Closing in on 500 Miles

I walked past the Iglesia Santa Marina as it’s bells rang out 8:00 am. Today was a very foggy and misty day, as it was meant to be. The fog did not lift until I passed the 100 kilometer marker.

You know that today was going to be different. Let me list a few things I noticed for the first time on the Camino: much bigger groups, but admittedly not as many people as I thought, including school kids and bus tours; the bars had souvenir shops attached, with plenty of shoppers; people asking for money; actual taxi cabs parked at crossroads instead of a sticker with taxi phone numbers; and what I would call sticker frenzy.

But it was still a wonderful day. I stopped for my breakfast and chatted with another pilgrim from Korea who had started a few days after me. We commented on the “newbies”, and noted they were not much different than ourselves in the early days. Another long-time peregrino from Andalucía called these new folks the turigrinos or casacompostelanos. This was number 7 for him, so he has earned the right to call the rest of us whatever he wants. He is a man of a thousand stories. He told me that no one understands how unburdened he feels when he hoists his backpack on.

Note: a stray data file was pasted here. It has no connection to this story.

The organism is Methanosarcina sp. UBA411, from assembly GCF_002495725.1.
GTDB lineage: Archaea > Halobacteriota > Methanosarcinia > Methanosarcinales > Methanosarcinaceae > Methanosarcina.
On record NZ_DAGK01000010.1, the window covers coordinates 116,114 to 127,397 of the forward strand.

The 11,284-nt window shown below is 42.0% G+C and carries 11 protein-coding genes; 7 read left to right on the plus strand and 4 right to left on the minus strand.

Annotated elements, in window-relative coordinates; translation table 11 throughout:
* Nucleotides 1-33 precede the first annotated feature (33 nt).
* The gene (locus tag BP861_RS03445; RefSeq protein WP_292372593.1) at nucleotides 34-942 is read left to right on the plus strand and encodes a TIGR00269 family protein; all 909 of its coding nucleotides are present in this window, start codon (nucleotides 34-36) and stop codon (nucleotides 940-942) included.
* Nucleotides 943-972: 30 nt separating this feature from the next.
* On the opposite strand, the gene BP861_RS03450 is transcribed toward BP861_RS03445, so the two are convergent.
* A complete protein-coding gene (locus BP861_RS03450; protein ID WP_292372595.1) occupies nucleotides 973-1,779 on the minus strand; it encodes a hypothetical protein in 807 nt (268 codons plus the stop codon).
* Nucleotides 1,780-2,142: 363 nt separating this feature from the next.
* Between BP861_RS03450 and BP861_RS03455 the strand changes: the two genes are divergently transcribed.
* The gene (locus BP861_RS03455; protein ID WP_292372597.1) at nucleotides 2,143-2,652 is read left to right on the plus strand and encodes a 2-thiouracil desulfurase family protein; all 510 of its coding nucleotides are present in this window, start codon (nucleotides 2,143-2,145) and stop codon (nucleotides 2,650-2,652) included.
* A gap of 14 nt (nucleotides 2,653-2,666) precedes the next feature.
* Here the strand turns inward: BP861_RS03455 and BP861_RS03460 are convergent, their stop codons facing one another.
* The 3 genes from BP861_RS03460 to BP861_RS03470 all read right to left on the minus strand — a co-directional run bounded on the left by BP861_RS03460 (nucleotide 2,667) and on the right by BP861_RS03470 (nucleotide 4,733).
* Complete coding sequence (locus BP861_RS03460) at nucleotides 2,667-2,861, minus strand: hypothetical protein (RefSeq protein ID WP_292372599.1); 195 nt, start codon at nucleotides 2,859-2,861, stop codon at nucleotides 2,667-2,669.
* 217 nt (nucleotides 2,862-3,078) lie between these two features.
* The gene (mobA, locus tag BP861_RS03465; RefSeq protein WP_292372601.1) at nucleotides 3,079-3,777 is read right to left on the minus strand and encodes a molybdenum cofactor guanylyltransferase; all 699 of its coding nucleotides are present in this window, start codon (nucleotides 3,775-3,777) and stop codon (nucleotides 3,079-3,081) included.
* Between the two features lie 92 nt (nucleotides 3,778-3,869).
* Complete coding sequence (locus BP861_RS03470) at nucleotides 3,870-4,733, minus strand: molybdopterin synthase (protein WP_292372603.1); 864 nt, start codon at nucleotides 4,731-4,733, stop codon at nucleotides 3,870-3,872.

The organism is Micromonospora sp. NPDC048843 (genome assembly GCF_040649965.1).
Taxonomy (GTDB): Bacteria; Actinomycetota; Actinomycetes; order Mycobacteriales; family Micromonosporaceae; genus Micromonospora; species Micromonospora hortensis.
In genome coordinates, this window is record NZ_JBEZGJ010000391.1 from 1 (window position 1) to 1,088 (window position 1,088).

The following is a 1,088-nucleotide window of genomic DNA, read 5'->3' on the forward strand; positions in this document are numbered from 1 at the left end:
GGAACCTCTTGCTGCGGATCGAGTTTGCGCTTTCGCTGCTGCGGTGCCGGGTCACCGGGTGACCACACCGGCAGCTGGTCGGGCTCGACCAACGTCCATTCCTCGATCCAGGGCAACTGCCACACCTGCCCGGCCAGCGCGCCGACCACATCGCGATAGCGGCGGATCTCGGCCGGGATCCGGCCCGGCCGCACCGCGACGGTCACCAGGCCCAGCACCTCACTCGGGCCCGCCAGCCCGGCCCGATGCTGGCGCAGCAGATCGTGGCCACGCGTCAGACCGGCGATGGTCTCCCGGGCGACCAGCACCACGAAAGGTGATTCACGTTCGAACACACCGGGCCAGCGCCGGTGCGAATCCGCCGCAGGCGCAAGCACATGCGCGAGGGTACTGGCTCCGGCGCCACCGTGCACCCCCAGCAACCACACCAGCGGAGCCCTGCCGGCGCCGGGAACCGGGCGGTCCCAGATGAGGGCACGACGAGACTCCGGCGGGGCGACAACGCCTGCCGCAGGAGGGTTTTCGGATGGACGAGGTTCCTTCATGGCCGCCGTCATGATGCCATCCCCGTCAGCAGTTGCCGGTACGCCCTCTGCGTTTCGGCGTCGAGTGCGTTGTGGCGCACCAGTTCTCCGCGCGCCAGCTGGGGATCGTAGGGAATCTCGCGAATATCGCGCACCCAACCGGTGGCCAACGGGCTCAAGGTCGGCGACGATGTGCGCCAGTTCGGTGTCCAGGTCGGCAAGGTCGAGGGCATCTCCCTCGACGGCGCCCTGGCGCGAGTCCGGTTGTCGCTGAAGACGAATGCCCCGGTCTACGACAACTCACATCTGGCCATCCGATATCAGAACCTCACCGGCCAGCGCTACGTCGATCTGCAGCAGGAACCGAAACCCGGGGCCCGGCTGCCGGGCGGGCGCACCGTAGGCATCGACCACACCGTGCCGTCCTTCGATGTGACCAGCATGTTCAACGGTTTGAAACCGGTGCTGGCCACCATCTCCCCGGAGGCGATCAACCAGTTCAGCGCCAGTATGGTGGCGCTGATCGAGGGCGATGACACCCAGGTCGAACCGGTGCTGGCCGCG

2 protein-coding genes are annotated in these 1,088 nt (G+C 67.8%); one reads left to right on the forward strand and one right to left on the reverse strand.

The fog did not lift until I reached the Camino marker indicating I had 100.000 km to go.
This Gallego has seen many a pilgrim go by. Probably wonders what the fuss is all about.
The old and the new. Antonio has been from Lisboa to Fatima to Lourdes to Rome and is now making his was to Santiago. His cart can be seen behind Maggie. Maggie started with Lisa and me in St Jean. She puts strands of tinsel in people’s hair. Her goal is to adorn 100 heads by the time she reaches Santiago. Mine was number 77.

By the way, I have selected my Camino anthem. It would not have been appropriate until after Sarria. I have not really listened to any music while walking. It seemed like such a distraction. But today I played my anthem and it actually brought a tear of joy to my eye!

3 thoughts on “Closing in on 500 Miles

  1. A completely intentional cliffhanger — I can’t wait to hear your anthem. Last night we opened a beautiful Brunello, selected in Italy with you and Paula, and toasted to our Peregrino. Bon Suerte on these last 100 and Dios los Bendiga!


  2. I hope you have received my posts. We have been unable to open things here Macaronesia. I know You are in Gods Shadow. Carry on Jim.


Leave a Reply

Fill in your details below or click an icon to log in: Logo

You are commenting using your account. Log Out /  Change )

Twitter picture

You are commenting using your Twitter account. Log Out /  Change )

Facebook photo

You are commenting using your Facebook account. Log Out /  Change )

Connecting to %s

%d bloggers like this: